Despite the more than 100 years since the recognition of intrinsic spinal locomotor circuits, many of the physiological details of those circuits and their contributions to functional recovery following spinal cord injury (SCI) remain t be determined. Recent development of powerful molecular tools enables functional dissection of neural circuitry by selectively and temporarily silencing neurotransmission. We will focus on two classes of spinal cord interneurons that have been described anatomically but remain a mystery functionally. These are the long-ascending propriospinal neurons (LAPNs) and the long descending propriospinal neurons (LDPNs) that together comprise a population we have termed inter-enlargement because they provide direct and indirect connections between the cervical and lumbar enlargements. The LAPNs and LDPNs are assumed to play critical roles in forelimb-hindlimb coordination in quadrupeds and to coordinate arm-swing and upper body-lower body movements in people. We hypothesize that LAPNs and LDPNs provide detailed temporal information about the step cycle and limb movement to the corresponding enlargement and thus play critical roles in forelimb-hindlimb coordination in the normal adult rat and in functional recovery following a contusive SCI. This proposal will directly test these hypotheses. Strong preliminary data unequivocally support the rationale of this proposal. Specifically:
Aim 1 will determine the role of LAPNs/LDPNs in locomotion as we will independently silence these pathways bilaterally, ipsilaterally, and commissurally. Sophisticated gait and kinematic analyses, as well as terminal histological analyses will be used to quantify functional deficits.
Aim 2 will determine the role of LAPNs/LDPNs in recovered function after SCI. These pathways will be silenced after functional recovery has plateaued following two different injury severities.
Aim 3 will determine the role of LAPNs/LDPNs in the process of functional recovery after SCI. LAPN/LDPN networks will be silenced 3-10 and 28-35 days post-SCI, time periods of initial weight bearing and stabilization of locomotor function, respectively. Collectively, the proposed experiments will hopefully delineate how these pathways may be therapeutically targeted for functional recovery after SCI.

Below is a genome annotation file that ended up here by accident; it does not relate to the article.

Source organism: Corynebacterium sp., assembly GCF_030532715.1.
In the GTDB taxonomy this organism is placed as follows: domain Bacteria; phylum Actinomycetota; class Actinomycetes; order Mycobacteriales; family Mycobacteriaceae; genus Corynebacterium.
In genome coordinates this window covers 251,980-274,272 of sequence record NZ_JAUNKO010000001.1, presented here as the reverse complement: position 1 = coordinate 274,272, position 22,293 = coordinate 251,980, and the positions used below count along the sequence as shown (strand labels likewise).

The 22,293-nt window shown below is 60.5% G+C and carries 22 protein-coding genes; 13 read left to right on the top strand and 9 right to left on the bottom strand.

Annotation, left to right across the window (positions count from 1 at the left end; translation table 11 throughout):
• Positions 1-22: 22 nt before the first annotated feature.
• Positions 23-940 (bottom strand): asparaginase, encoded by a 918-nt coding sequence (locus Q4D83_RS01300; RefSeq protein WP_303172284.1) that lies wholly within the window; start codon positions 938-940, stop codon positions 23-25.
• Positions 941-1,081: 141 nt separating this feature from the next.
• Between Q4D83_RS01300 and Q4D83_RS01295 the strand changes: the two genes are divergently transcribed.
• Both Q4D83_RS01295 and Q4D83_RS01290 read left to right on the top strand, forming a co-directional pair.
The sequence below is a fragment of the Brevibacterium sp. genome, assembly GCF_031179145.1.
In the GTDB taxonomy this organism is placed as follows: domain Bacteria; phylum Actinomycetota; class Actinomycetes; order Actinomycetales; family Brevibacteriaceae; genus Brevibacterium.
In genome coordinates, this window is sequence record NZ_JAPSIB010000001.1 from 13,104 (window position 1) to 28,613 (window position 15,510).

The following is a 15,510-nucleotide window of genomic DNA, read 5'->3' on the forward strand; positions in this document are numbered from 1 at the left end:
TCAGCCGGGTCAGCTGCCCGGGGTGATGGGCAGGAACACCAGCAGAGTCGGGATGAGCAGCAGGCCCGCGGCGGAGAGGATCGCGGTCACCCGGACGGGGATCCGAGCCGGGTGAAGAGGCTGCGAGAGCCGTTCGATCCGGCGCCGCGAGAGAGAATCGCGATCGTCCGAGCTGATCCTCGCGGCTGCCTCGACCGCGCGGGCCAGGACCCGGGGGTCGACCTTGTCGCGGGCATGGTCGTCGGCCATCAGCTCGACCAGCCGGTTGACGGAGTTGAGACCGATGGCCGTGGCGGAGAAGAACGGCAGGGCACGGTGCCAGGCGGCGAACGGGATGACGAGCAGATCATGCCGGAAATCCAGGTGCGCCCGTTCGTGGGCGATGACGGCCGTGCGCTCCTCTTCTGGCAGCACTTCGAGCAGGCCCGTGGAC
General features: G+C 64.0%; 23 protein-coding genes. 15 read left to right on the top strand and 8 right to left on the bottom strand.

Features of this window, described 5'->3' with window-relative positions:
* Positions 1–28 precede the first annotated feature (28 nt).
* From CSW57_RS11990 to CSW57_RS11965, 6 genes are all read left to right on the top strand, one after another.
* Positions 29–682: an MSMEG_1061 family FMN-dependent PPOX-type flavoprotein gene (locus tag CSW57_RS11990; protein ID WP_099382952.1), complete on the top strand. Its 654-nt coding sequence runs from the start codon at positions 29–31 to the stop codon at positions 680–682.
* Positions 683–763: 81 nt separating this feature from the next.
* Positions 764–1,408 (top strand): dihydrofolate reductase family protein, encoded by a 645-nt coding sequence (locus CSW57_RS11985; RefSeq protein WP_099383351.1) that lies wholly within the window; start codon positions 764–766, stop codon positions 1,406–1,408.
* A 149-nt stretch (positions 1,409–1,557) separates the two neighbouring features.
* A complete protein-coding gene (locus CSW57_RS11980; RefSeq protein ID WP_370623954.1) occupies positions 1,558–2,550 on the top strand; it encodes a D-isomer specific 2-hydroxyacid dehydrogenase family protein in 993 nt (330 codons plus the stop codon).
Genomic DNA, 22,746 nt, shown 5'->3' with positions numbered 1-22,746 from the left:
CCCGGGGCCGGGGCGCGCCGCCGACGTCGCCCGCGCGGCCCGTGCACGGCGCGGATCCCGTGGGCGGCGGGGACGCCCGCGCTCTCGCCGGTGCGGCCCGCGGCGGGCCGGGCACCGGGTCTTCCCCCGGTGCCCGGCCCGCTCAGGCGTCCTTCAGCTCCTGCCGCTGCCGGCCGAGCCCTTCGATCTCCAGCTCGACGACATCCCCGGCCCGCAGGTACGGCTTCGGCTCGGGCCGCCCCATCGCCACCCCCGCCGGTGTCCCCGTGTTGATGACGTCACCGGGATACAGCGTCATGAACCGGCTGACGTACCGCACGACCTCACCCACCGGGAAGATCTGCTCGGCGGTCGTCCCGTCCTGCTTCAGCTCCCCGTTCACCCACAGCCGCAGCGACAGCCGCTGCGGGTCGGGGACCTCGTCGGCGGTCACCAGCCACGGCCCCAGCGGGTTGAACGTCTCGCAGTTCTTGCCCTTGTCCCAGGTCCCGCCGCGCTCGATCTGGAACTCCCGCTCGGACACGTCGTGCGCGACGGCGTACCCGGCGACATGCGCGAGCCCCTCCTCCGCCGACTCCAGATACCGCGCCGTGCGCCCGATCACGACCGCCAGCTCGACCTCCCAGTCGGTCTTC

Public Health Relevance

This grant examines the role of the long ascending and descending propriospinal neurons (LAPNs, LDPNs) in the inter-enlargement control of forelimb hindlimb coordination. Using a novel two virus vector system, we can transiently silence these neural pathways and examine the effects on both normal walking behavior and their contribution to functional recovery after spinal cord injury (SCI). Successful completion of the experiments outlined in this proposal would provide important insight in the potential for harnessing these pathways to enhance functional recovery after SCI.

Agency
National Institute of Health (NIH)
Institute
National Institute of Neurological Disorders and Stroke (NINDS)
Type
Research Project (R01)
Project #
5R01NS089324-05
Application #
9625808
Study Section
Clinical Neuroplasticity and Neurotransmitters Study Section (CNNT)
Program Officer
Jakeman, Lyn B
Project Start
2015-02-01
Project End
2020-01-31
Budget Start
2019-02-01
Budget End
2020-01-31
Support Year
5
Fiscal Year
2019
Total Cost
Indirect Cost
Name
University of Louisville
Department
Neurosurgery
Type
Schools of Medicine
DUNS #
057588857
City
Louisville
State
KY
Country
United States
Zip Code
40292
Pocratsky, Amanda M; Burke, Darlene A; Morehouse, Johnny R et al. (2017) Reversible silencing of lumbar spinal interneurons unmasks a task-specific network for securing hindlimb alternation. Nat Commun 8:1963
Nielson, Jessica L; Guandique, Cristian F; Liu, Aiwen W et al. (2014) Development of a database for translational spinal cord injury research. J Neurotrauma 31:1789-99